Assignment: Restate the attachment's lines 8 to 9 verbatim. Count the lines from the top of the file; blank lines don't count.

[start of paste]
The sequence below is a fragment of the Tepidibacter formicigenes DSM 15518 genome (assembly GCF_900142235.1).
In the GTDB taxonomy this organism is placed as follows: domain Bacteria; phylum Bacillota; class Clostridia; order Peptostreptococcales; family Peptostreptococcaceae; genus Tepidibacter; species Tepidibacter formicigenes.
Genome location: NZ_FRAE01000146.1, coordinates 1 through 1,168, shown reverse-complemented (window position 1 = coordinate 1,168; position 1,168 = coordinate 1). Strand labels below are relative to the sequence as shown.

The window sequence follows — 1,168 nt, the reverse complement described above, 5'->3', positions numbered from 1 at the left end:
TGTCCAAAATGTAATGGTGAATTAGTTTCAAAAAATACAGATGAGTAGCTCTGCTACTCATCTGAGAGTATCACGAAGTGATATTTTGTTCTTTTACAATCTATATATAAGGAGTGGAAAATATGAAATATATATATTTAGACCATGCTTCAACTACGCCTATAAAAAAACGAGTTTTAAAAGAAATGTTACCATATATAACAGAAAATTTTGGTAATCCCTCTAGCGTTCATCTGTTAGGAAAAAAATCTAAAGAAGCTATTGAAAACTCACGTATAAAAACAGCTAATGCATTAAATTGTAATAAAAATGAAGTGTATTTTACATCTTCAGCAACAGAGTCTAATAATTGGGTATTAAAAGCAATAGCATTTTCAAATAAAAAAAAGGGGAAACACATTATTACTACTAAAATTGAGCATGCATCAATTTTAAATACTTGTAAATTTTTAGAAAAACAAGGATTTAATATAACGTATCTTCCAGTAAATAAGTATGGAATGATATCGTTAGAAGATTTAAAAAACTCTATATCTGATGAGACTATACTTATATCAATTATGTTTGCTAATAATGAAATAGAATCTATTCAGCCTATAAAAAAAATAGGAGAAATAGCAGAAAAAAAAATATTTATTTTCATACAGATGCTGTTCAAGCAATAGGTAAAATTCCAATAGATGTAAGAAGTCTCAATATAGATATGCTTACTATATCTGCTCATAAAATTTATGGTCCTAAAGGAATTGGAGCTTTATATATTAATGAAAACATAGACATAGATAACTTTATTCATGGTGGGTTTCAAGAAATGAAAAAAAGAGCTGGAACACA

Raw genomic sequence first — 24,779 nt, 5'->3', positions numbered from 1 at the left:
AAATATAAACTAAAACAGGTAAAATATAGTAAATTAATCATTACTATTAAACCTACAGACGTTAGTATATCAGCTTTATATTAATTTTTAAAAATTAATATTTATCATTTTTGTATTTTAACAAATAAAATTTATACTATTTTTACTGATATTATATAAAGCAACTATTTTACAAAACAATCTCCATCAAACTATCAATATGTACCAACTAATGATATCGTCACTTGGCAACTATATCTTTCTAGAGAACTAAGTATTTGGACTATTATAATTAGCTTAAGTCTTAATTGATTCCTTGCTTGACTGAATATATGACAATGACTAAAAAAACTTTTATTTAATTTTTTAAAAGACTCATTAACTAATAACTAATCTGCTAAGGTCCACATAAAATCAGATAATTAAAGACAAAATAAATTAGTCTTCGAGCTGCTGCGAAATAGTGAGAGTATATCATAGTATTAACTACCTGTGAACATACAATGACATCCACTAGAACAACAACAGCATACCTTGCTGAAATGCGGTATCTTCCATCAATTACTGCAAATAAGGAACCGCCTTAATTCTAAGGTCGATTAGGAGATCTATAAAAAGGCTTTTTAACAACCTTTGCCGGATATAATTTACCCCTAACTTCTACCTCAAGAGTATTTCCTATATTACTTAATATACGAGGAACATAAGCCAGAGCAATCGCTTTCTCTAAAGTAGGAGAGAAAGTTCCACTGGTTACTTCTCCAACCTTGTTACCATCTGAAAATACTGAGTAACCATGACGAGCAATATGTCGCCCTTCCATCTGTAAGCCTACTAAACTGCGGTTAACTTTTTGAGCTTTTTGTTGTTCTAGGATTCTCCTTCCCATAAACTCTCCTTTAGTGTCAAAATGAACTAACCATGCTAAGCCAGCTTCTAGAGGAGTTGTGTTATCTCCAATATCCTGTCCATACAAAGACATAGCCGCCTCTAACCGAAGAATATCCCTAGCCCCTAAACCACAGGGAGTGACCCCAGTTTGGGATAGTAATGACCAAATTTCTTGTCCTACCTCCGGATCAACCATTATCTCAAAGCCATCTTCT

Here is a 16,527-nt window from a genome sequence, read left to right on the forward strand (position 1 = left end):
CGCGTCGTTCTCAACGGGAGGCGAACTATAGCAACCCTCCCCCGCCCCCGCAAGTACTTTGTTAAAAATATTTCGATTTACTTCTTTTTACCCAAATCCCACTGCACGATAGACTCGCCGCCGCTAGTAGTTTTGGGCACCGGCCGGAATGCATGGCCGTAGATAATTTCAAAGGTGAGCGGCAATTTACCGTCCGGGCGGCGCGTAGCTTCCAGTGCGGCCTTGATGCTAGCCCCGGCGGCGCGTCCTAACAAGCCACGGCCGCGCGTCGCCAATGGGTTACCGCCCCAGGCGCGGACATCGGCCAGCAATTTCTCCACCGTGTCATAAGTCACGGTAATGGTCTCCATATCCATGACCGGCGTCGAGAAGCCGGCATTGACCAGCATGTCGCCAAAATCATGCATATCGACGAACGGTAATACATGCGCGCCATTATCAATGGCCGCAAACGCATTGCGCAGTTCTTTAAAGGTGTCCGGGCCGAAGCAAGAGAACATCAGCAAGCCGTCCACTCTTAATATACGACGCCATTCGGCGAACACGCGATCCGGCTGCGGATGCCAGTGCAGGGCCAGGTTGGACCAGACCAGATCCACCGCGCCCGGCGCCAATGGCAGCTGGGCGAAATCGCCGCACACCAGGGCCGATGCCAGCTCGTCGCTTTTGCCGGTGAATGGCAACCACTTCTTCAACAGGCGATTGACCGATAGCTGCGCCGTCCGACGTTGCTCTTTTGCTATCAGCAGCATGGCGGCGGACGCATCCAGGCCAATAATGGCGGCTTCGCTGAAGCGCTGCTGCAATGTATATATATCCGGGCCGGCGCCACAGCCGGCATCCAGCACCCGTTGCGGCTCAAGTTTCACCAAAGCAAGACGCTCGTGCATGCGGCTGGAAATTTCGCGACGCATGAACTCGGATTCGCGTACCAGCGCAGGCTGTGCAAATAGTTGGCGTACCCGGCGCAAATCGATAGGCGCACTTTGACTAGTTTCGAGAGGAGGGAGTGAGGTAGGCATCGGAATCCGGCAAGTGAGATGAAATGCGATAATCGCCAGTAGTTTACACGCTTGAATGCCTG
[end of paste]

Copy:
Here is a 16,527-nt window from a genome sequence, read left to right on the forward strand (position 1 = left end):
CGCGTCGTTCTCAACGGGAGGCGAACTATAGCAACCCTCCCCCGCCCCCGCAAGTACTTTGTTAAAAATATTTCGATTTACTTCTTTTTACCCAAATCCCACTGCACGATAGACTCGCCGCCGCTAGTAGTTTTGGGCACCGGCCGGAATGCATGGCCGTAGATAATTTCAAAGGTGAGCGGCAATTTACCGTCCGGGCGGCGCGTAGCTTCCAGTGCGGCCTTGATGCTAGCCCCGGCGGCGCGTCCTAACAAGCCACGGCCGCGCGTCGCCAATGGGTTACCGCCCCAGGCGCGGACATCGGCCAGCAATTTCTCCACCGTGTCATAAGTCACGGTAATGGTCTCCATATCCATGACCGGCGTCGAGAAGCCGGCATTGACCAGCATGTCGCCAAAATCATGCATATCGACGAACGGTAATACATGCGCGCCATTATCAATGGCCGCAAACGCATTGCGCAGTTCTTTAAAGGTGTCCGGGCCGAAGCAAGAGAACATCAGCAAGCCGTCCACTCTTAATATACGACGCCATTCGGCGAACACGCGATCCGGCTGCGGATGCCAGTGCAGGGCCAGGTTGGACCAGACCAGATCCACCGCGCCCGGCGCCAATGGCAGCTGGGCGAAATCGCCGCACACCAGGGCCGATGCCAGCTCGTCGCTTTTGCCGGTGAATGGCAACCACTTCTTCAACAGGCGATTGACCGATAGCTGCGCCGTCCGACGTTGCTCTTTTGCTATCAGCAGCATGGCGGCGGACGCATCCAGGCCAATAATGGCGGCTTCGCTGAAGCGCTGCTGCAATGTATATATATCCGGGCCGGCGCCACAGCCGGCATCCAGCACCCGTTGCGGCTCAAGTTTCACCAAAGCAAGACGCTCGTGCATGCGGCTGGAAATTTCGCGACGCATGAACTCGGATTCGCGTACCAGCGCAGGCTGTGCAAATAGTTGGCGTACCCGGCGCAAATCGATAGGCGCACTTTGACTAGTTTCGAGAGGAGGGAGTGAGGTAGGCATCGGAATCCGGCAAGTGAGATGAAATGCGATAATCGCCAGTAGTTTACACGCTTGAATGCCTG